But the last Pan Arab Games, for example, took place in 2011 in Doha. Since then the region has not been able to agree on a future host. Journalist James M. Dorsey has described in his blog 'Mideastsoccer' how officials from Saudi Arabia and the Emirates want to thwart Qatar's plans for the World Cup.

Infantino also wants to create a new Club World Cup and worldwide Nations League thanks to an offer of $25 billion from investors including some linked to Saudi Arabia. Qatar, in contrast, will not want anything that overshadows 2022.

Football as security

For now, Qatar's long-term strategy of using sport for global influence seems to be working.

"Qatar sees sporting events as a kind of life insurance," says political scientist Danyel Reiche of the American University of Beirut, recalling the Gulf War of 1990-91. Back then, Iraq invaded smaller neighbor Kuwait and the United States helped liberate the country. "The Qataris want to be so strongly linked to sport that something like that cannot happen," adds Reiche.

The area of Saudi Arabia is 200 times larger than Qatar. Doha has the second-smallest army in the Middle East, with 12,000 troops. Saudi Arabia has 500,000. Although Qatar is home to one of the largest US military bases in the region, the whims of Donald Trump mean it could close at any time. Therefore, Doha is investing in "soft power", a strategy that is not based on military action, but on a cultural, sporting exchange. In addition to the World Cup, this includes many other sporting exploits, including the purchase of Paris Saint-Germain and the sponsoring of Barcelona and Bayern Munich.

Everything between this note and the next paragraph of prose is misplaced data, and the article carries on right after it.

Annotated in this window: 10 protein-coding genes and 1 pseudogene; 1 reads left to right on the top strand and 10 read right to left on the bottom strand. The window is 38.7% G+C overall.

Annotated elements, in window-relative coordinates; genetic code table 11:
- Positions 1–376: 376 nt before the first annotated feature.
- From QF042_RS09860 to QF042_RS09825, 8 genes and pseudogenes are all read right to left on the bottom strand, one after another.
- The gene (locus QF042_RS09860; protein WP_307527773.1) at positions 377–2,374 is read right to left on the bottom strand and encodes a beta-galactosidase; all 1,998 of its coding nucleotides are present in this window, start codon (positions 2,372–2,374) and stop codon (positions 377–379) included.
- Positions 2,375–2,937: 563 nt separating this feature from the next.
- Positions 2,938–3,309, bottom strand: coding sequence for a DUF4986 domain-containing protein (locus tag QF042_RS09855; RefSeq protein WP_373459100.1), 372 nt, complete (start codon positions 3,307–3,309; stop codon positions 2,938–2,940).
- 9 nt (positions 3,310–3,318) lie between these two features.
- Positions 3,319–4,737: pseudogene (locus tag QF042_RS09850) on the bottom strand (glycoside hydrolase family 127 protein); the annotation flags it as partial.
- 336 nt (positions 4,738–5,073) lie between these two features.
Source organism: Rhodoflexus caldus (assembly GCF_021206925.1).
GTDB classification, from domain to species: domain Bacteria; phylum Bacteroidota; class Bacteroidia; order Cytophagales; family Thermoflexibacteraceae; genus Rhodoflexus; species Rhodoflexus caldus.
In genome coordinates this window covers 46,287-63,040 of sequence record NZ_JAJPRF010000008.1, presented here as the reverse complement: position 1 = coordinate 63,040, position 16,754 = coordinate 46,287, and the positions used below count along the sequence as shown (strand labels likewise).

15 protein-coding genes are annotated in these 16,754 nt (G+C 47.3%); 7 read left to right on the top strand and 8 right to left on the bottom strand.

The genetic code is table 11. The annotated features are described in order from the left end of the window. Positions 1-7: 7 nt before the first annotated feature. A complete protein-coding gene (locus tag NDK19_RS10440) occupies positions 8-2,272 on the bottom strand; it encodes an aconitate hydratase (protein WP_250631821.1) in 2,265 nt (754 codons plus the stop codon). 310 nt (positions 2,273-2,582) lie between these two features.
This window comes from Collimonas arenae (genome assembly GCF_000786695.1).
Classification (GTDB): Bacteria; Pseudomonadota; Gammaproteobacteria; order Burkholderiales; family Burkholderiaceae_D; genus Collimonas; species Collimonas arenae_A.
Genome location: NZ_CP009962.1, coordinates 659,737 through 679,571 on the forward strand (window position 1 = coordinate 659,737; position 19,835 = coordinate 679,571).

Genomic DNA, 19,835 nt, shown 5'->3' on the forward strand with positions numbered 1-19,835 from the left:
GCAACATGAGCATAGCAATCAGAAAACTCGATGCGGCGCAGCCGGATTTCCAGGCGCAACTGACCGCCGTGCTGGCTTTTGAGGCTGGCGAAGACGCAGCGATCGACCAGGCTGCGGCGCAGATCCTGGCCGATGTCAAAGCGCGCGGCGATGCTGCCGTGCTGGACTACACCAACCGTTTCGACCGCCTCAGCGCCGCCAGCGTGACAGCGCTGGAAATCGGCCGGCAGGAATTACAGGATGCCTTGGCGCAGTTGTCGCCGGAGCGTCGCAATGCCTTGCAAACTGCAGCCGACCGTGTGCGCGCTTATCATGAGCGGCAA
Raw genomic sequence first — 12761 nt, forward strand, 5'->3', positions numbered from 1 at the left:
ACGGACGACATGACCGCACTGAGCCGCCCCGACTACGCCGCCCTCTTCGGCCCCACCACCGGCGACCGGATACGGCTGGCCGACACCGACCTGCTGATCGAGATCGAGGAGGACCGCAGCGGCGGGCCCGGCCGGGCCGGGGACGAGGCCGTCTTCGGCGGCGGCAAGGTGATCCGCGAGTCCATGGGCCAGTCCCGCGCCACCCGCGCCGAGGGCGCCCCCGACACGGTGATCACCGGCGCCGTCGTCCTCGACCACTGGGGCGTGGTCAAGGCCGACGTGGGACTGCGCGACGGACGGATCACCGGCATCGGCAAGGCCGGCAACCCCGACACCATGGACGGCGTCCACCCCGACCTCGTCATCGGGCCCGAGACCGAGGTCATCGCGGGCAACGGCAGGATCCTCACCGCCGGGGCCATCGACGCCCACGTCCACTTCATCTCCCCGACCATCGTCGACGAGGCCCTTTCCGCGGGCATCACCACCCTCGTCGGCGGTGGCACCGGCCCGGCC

AFC Asian Cup | Saudi Arabien v Katar (picture-alliance/Newscom/U. Pedersen)

Almoez Ali celebrates after scoring the opener against the Saudis

Qataris fear country will open up too much

The two and a half million inhabitants of Qatar enjoy privileges in education and health care, and their per capita income is one of the highest in the world. Many fear that international criticism of human rights violations surrounding the construction of World Cup venues and the impact of tournament itself could over-liberalize their country.

"They are afraid that their old rituals will be watered down," says Florian Bauer, a journalist for Germany's ARD television network who has spent time in Qatar researching the nation and its new football obsession.

Recently, alcohol prices in predominantly Muslim Qatar have been massively increased by new taxes. It was a concession to conservatives, because only with domestic political stability can the foreign policy "soft power" drive work. Be it women's rights, working conditions or press freedom - the Qatari monarchy knows it needs to make progress if it wants to be recognized by the Western world.

But major reforms could put more conservative neighbors such as Saudi Arabia, Iran or Bahrain under pressure. Qatar wants to attract investors through football and strengthen its tourism. Doha has adjusted to the blockade with new transport routes for food.

Now at the Asian Cup, Qatar's coach and players politely refuse to discuss political problems. They want to let their football do the talking. And so far it has worked. The team has an average age of just 24. The last 16 clash in against Iraq on Tuesday looks very winnable.